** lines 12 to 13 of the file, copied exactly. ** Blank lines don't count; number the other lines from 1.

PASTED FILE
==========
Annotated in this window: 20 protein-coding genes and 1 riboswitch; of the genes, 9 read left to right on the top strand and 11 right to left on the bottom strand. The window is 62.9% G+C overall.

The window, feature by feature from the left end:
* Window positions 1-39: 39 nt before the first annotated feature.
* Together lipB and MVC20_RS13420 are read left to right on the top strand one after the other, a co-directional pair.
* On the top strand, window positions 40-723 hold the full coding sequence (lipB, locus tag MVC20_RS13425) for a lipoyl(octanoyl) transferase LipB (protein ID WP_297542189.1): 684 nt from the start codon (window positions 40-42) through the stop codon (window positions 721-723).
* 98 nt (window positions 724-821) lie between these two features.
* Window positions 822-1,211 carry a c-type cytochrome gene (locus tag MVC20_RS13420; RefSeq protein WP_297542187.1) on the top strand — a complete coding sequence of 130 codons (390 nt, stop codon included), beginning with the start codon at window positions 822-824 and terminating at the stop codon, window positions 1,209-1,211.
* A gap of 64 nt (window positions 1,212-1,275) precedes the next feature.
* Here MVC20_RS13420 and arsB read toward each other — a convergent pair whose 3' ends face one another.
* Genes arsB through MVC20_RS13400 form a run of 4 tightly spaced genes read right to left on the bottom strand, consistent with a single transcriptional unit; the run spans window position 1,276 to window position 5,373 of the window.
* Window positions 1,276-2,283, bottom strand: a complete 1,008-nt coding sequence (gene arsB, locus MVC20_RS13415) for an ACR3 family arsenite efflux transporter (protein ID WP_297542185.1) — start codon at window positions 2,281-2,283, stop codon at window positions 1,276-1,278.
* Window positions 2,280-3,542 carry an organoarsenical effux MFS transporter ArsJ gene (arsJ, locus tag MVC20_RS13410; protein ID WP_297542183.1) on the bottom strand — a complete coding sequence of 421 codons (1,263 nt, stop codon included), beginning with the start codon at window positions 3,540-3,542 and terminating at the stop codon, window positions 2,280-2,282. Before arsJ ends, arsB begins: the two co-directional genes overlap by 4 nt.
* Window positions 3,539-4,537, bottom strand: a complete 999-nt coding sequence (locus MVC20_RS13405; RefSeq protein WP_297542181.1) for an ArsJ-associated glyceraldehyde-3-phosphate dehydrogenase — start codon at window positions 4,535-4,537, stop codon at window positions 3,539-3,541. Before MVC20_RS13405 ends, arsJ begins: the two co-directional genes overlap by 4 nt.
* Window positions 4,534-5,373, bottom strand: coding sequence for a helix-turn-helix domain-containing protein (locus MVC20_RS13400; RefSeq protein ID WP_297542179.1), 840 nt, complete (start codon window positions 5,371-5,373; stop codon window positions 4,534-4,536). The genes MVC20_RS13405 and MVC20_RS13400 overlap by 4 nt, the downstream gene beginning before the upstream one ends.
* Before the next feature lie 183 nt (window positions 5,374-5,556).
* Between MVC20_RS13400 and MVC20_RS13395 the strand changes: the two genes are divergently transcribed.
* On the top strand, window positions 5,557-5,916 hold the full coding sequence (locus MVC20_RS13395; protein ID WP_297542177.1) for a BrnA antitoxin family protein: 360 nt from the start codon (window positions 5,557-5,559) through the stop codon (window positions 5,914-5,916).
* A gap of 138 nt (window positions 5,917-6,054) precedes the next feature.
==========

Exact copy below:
* Window positions 2,280-3,542 carry an organoarsenical effux MFS transporter ArsJ gene (arsJ, locus tag MVC20_RS13410; protein ID WP_297542183.1) on the bottom strand — a complete coding sequence of 421 codons (1,263 nt, stop codon included), beginning with the start codon at window positions 3,540-3,542 and terminating at the stop codon, window positions 2,280-2,282. Before arsJ ends, arsB begins: the two co-directional genes overlap by 4 nt.
* Window positions 3,539-4,537, bottom strand: a complete 999-nt coding sequence (locus MVC20_RS13405; RefSeq protein WP_297542181.1) for an ArsJ-associated glyceraldehyde-3-phosphate dehydrogenase — start codon at window positions 4,535-4,537, stop codon at window positions 3,539-3,541. Before MVC20_RS13405 ends, arsJ begins: the two co-directional genes overlap by 4 nt.